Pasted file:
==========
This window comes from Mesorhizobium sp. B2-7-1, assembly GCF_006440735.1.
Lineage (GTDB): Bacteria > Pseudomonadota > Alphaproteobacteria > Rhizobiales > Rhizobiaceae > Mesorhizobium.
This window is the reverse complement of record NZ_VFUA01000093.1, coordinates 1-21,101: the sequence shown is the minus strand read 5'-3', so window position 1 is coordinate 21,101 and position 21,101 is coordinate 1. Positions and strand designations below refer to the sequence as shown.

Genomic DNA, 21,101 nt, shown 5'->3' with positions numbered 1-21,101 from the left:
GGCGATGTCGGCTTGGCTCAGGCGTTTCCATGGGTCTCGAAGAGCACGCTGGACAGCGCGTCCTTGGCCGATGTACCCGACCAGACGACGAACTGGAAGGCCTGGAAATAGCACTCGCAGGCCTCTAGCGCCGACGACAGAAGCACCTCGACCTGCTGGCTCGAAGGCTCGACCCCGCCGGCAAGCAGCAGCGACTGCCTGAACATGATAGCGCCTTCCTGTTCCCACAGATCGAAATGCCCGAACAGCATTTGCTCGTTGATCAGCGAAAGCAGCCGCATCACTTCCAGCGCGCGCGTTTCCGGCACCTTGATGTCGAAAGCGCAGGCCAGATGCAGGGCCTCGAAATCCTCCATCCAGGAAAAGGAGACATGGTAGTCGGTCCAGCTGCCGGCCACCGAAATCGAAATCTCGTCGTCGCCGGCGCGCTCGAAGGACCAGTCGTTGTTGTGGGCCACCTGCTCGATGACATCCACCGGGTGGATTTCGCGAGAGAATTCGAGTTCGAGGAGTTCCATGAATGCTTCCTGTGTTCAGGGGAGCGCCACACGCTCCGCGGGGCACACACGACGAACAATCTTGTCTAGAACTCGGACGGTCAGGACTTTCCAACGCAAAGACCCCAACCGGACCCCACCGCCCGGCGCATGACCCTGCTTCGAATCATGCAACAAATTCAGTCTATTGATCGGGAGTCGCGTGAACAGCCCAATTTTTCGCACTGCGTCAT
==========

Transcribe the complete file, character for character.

This window comes from Mesorhizobium sp. B2-7-1, assembly GCF_006440735.1.
Lineage (GTDB): Bacteria > Pseudomonadota > Alphaproteobacteria > Rhizobiales > Rhizobiaceae > Mesorhizobium.
This window is the reverse complement of record NZ_VFUA01000093.1, coordinates 1-21,101: the sequence shown is the minus strand read 5'-3', so window position 1 is coordinate 21,101 and position 21,101 is coordinate 1. Positions and strand designations below refer to the sequence as shown.

Genomic DNA, 21,101 nt, shown 5'->3' with positions numbered 1-21,101 from the left:
GGCGATGTCGGCTTGGCTCAGGCGTTTCCATGGGTCTCGAAGAGCACGCTGGACAGCGCGTCCTTGGCCGATGTACCCGACCAGACGACGAACTGGAAGGCCTGGAAATAGCACTCGCAGGCCTCTAGCGCCGACGACAGAAGCACCTCGACCTGCTGGCTCGAAGGCTCGACCCCGCCGGCAAGCAGCAGCGACTGCCTGAACATGATAGCGCCTTCCTGTTCCCACAGATCGAAATGCCCGAACAGCATTTGCTCGTTGATCAGCGAAAGCAGCCGCATCACTTCCAGCGCGCGCGTTTCCGGCACCTTGATGTCGAAAGCGCAGGCCAGATGCAGGGCCTCGAAATCCTCCATCCAGGAAAAGGAGACATGGTAGTCGGTCCAGCTGCCGGCCACCGAAATCGAAATCTCGTCGTCGCCGGCGCGCTCGAAGGACCAGTCGTTGTTGTGGGCCACCTGCTCGATGACATCCACCGGGTGGATTTCGCGAGAGAATTCGAGTTCGAGGAGTTCCATGAATGCTTCCTGTGTTCAGGGGAGCGCCACACGCTCCGCGGGGCACACACGACGAACAATCTTGTCTAGAACTCGGACGGTCAGGACTTTCCAACGCAAAGACCCCAACCGGACCCCACCGCCCGGCGCATGACCCTGCTTCGAATCATGCAACAAATTCAGTCTATTGATCGGGAGTCGCGTGAACAGCCCAATTTTTCGCACTGCGTCAT